DDoS attackers who bought and sold services and kits offered in the defunct marketplace webstresser.org are now being targeted for prosecution by authorities in 20 countries.
Following up on the April 2018 takedown of the now disabled webstresser.org in the effort known as Operation Power OFF, investigators are now tracking its 151,000 registered users, reported Europol, which is coordinating efforts with the Joint Cybercrime Action Taskforce (J-CAT), with the support of the Dutch Politie and the British National Crime Agency.
Europol said in a press release that the marketplace was responsible for launching more than 4 million attacks by hackers paying as little as €15 (US$17) a month.
Countries engaged in the Operation Power OFF follow-up include Belgium, Croatia, Denmark, Estonia, France, Germany, Greece, Hungary, Ireland, Lithuania, Portugal, Romania, Slovenia, Sweden, Australia, Colombia, Serbia, Switzerland, Norway and the U.S.
Raj Samani, London-based chief scientist and McAfee fellow, commented to SC that these investigations indicate an intention by “law enforcement to unmask [Webstresser] customers.” In addition, the latest actions show “anonymity in a username simply does not exist,” Samani added.
Samani’s colleague at McAfee, John Fokker, the company’s head of cyber investigations, noted globally coordinated takedowns and prosecutions isn’t a new development. “What is remarkable about Operation Power OFF is the level of active collaboration from several industry stakeholders to gain better insights into the malicious nature of the Booter/Stresser sites,” Fokker added.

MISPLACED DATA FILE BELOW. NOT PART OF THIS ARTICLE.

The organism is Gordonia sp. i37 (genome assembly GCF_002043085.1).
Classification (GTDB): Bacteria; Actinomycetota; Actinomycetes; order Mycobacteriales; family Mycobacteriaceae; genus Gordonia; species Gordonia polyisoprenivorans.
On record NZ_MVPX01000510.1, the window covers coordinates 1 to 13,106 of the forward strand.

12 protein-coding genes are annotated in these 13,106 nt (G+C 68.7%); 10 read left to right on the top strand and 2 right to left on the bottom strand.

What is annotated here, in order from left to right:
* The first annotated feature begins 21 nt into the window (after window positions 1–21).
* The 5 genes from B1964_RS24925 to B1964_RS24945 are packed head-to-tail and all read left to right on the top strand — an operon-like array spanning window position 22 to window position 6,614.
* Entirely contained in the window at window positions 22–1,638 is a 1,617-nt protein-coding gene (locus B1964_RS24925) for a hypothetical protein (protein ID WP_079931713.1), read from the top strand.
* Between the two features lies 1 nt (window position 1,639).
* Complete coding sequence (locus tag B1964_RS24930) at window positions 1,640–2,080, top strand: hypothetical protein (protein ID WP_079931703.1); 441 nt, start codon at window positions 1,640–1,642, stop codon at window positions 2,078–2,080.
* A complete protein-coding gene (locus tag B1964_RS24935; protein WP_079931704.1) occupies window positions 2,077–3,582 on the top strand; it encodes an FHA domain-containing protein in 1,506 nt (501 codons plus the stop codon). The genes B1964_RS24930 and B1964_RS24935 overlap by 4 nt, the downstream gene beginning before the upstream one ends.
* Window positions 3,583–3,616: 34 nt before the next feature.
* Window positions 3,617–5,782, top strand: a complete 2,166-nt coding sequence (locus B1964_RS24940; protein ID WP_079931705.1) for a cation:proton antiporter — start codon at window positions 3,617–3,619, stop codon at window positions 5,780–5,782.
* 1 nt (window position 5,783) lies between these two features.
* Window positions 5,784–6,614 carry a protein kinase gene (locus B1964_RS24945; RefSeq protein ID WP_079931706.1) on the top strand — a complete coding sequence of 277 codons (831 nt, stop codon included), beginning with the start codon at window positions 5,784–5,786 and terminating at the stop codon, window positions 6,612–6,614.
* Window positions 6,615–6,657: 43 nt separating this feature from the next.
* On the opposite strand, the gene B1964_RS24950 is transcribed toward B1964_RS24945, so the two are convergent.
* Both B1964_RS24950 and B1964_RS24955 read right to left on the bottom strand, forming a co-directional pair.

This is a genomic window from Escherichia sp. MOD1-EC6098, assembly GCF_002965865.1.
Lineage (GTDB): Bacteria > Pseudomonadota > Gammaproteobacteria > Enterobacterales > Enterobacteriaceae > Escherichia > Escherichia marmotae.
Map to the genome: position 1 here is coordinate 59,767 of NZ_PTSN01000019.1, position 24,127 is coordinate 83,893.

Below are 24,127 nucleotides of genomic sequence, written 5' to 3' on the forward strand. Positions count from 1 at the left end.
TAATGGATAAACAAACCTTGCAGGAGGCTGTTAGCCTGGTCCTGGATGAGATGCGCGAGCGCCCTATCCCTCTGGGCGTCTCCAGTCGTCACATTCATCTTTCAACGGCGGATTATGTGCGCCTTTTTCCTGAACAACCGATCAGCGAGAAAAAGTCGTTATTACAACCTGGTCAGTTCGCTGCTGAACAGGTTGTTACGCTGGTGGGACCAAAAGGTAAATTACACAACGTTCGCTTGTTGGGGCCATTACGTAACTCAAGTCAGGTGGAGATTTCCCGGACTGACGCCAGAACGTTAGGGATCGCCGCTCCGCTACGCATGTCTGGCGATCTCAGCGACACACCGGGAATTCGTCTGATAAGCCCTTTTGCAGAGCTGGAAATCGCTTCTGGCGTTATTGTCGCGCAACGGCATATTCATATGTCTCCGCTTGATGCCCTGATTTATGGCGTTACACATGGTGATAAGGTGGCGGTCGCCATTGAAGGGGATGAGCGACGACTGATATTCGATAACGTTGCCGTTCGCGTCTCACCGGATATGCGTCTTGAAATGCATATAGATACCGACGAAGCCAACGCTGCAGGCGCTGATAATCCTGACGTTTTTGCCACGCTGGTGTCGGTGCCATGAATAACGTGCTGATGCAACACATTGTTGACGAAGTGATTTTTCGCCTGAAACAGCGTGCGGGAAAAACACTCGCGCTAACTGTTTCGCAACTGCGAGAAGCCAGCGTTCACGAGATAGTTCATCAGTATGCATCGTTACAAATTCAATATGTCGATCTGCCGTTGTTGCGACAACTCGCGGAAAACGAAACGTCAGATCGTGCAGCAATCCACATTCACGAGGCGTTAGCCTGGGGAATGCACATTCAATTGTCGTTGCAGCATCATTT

Recent examples of actions resulting from Operation Power OFF include:
• In the U.K., more than 250 former Webstresser users face prosecution over their DDoS attacks, and more than 60 personal electronic devices have been seized as evidence after an investigation by the U.K.’s National Crime Agency (NCA). Another 400 former customers of the site are being targeted by NCA.
• A hacker received a sentence of three years in a British prison for carrying out DDoS missives in Liberia that crashed the country’s entire internet access, resulting in millions of dollars in damage
• In the U.S., the FBI on Dec. 15 seized other DDoS-for-hire services Downthem and Quantum Stresser
• Romanian authorities have also seized DDoS platforms and information about their users
“Taking down botnet crime masters heavily relies on international cooperation of various federal agencies,” commented Ondrej Krehel, CEO and founder of the cyber forensics firm LIFARS. “Threat actors have clear understanding that it takes time to come close to them, and prosecution is often lacking evidence,” he noted.
Krehel pointed out to SC that the dark internet still offers many renting locations for DDoS attacks, and infrastructure for cybercrime is “very affordable, often cents per compromised IP based systems.”
Visitors now to the URL Webstresser.org are told that the domain has been seized by the U.S. Department of Defense, Defense Criminal Investigative Service, Cyber Field Office in accordance with a warrant issued by the United States District Court for the Eastern District of Virginia.